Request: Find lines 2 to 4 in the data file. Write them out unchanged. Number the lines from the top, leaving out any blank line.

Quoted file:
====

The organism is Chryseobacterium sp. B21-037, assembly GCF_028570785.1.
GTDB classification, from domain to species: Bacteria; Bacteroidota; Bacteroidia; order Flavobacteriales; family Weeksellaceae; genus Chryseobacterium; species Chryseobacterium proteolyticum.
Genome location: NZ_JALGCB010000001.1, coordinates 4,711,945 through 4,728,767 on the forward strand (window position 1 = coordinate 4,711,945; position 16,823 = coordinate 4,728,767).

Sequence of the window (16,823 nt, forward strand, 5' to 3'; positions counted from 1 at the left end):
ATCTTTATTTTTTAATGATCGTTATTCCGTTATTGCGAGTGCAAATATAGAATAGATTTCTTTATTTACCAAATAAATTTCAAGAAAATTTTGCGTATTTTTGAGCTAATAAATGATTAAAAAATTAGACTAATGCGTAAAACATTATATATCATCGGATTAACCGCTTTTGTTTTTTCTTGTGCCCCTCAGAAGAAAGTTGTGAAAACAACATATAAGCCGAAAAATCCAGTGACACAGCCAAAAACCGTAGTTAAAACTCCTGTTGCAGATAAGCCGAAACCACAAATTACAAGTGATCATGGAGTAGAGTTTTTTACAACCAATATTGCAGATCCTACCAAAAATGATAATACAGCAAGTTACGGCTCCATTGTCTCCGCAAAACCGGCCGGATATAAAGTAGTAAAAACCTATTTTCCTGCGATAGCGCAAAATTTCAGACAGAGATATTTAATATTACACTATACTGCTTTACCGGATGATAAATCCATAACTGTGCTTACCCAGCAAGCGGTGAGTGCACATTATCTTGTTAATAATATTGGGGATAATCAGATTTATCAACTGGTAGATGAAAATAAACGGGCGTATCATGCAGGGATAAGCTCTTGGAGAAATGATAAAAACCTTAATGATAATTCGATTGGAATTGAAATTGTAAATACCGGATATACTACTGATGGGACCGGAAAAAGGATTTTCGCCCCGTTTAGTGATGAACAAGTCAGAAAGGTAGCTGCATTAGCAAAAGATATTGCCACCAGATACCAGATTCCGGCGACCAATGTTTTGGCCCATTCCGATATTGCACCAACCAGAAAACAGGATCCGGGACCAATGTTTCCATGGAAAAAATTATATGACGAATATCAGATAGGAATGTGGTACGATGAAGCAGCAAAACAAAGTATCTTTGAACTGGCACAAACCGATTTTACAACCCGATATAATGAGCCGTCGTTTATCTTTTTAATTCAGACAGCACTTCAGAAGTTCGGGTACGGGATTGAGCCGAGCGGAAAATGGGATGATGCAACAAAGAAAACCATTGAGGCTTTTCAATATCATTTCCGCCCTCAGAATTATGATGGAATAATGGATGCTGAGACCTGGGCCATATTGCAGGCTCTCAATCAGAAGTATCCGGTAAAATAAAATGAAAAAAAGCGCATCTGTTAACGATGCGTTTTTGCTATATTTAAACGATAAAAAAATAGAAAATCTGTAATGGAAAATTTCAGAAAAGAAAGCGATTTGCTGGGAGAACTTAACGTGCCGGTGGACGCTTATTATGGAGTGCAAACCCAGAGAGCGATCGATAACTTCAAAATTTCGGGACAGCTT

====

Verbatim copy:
GTDB classification, from domain to species: Bacteria; Bacteroidota; Bacteroidia; order Flavobacteriales; family Weeksellaceae; genus Chryseobacterium; species Chryseobacterium proteolyticum.
Genome location: NZ_JALGCB010000001.1, coordinates 4,711,945 through 4,728,767 on the forward strand (window position 1 = coordinate 4,711,945; position 16,823 = coordinate 4,728,767).

Sequence of the window (16,823 nt, forward strand, 5' to 3'; positions counted from 1 at the left end):